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Ambulance - A BBC Documentary of the UK's Ambulance Service

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I've come across these videos on YouTube which go over the West Midlands Ambulance Service (in the United Kingdom. It's a British documentary).  It gives a real insight into the fantastic work happens on the ground and in the control room. Being an actual dispatcher and firefighter, I can see parts in here that are "added" which usually wouldn't be said because it's "TV". But for the actual crews on the ground, it doesn't appear to be scripted and is real snapshot into the work done.
 
Description: An unprecedented insight into the ambulance service, from the highly-pressurized control room to the crews on the streets. This is an honest 360 degree snapshot of the ambulance services daily dilemmas and pressures.
 
WARNING: Please note that the episodes do contain scenes that some find triggering, disturbing, or upsetting.

Trailer - Ambulance: a BBC one documentary

Trailer

 

Series 3 - Episode 1

Ambulance : Series 3 - Episode 1

This first episode opens with West Midlands Ambulance Service call assessor Shanie as she deals with the cries of a woman in labour. Shanie has just graduated from training, but with a supervisor watching over she calmly guides the caller through delivering the baby. When she hears the paramedics arrive, she can safely leave the caller and the newborn in safe hands, and is thrilled to have successfully helped deliver the baby over the phone.

Among the 242 crews on duty across the West Midlands are Nat and Nat. It's a special day for Nat Greaves as it's her daughter Jessica's sixteenth birthday. Jessica's birth was traumatic for mother and baby, and this is a birthday her family never believed she'd be here to celebrate.

Dispatched to an elderly fallen patient, Shirley, the crew find her face down on the landing with a broken ankle. What they also discover is a tale of human strength and a message to live each day. It leads Nat Greaves to reflect on her decision to become a paramedic aged 34 after being inspired by the help she received in her times of need.
The service receives a call from a community centre with concerns for the safety of a man showing signs of agitation. Fearing the patient could harm himself, a specialised mental health team is sent to the scene. The team is a collaboration between three emergency services - police, mental health and ambulance - and aims to make sure patients in psychological distress get the care they need and aren't held unnecessarily held at police stations or A&E. Daniel reveals he hasn't taken his medication for three weeks, and mental health nurse Harriet takes the time to listen to what Daniel is experiencing. She worries symptoms of his schizophrenia have returned and encourages him to return to hospital. Daniel agrees, but the problem is they need to find a suitable bed. While they wait, Harriet learns Daniel has a talent for writing music, and finds he calms down when showing examples on his phone.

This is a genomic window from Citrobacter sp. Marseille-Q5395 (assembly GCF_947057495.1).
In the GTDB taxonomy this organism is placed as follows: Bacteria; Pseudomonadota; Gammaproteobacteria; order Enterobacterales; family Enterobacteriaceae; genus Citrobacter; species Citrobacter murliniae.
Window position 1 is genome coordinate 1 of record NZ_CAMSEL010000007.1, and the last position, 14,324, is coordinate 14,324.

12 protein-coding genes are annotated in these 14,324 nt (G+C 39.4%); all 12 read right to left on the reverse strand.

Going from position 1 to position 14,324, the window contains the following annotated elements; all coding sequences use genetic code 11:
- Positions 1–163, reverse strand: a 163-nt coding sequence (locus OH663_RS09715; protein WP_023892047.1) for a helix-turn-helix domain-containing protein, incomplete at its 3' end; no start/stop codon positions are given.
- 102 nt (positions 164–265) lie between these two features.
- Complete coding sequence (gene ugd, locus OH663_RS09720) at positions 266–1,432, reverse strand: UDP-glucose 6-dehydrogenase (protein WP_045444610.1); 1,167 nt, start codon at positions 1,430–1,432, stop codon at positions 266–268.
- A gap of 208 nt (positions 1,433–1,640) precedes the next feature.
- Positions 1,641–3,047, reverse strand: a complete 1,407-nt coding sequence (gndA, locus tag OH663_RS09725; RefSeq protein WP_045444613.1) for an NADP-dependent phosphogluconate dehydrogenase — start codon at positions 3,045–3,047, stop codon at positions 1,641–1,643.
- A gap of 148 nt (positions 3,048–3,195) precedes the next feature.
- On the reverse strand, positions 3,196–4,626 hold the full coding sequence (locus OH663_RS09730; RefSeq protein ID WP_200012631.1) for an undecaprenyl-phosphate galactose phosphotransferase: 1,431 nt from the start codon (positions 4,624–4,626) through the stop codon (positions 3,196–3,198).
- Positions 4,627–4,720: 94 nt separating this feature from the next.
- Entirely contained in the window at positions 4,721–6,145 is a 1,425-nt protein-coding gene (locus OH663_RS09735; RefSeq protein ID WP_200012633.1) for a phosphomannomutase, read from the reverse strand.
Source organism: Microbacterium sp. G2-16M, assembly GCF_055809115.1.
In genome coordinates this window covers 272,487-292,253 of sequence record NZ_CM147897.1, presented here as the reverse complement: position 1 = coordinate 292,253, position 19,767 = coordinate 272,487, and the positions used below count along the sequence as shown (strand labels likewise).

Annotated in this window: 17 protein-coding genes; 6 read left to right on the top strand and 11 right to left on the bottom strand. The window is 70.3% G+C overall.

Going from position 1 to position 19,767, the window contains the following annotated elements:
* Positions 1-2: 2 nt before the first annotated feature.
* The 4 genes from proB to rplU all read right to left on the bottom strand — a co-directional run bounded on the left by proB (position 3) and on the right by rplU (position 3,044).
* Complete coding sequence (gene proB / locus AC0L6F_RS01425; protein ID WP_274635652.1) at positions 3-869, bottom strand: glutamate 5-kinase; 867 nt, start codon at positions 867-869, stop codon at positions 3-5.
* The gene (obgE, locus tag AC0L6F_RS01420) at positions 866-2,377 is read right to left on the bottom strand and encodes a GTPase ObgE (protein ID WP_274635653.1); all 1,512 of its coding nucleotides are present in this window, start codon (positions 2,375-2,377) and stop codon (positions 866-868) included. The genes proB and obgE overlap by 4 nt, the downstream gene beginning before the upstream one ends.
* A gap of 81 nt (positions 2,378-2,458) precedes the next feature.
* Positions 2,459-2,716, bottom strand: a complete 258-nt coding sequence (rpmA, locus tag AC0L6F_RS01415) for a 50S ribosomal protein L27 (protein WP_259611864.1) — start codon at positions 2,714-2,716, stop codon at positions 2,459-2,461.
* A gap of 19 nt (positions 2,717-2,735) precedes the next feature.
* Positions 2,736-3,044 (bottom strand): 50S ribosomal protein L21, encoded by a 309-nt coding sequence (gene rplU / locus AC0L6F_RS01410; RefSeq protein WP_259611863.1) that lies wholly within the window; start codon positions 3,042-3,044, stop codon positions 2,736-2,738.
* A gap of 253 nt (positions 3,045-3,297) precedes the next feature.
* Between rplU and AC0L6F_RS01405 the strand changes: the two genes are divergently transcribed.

In the meantime, an emergency call comes into control with reports that a 16-year-old girl has been taken ill at school and is unconscious. It turns out to be Nat's daughter, Jessica. Her mother rushes to hospital to intercept the ambulance that is carrying her daughter. Jessica regains consciousness and Nat spends the night by her bedside. With her daughter safely back at home with Dad, Nat insists on returning for her next scheduled shift the following evening.

Nat and Nat are dispatched on a call where reports are that a patient is believed to be deceased. They arrive to find a suicide by hanging, and this is the first time Nat has attended to a patient who has taken their own life.

Series 3 - Episode 2

Ambulance : Series 3 - Episode 2

Documentary series providing an insight into West Midlands Ambulance Service. Extra staff is brought in to care for those in need on New Year's Eve, but things do not go to plan.

Series 3 - Episode 3

Ambulance : Series 3 - Episode 3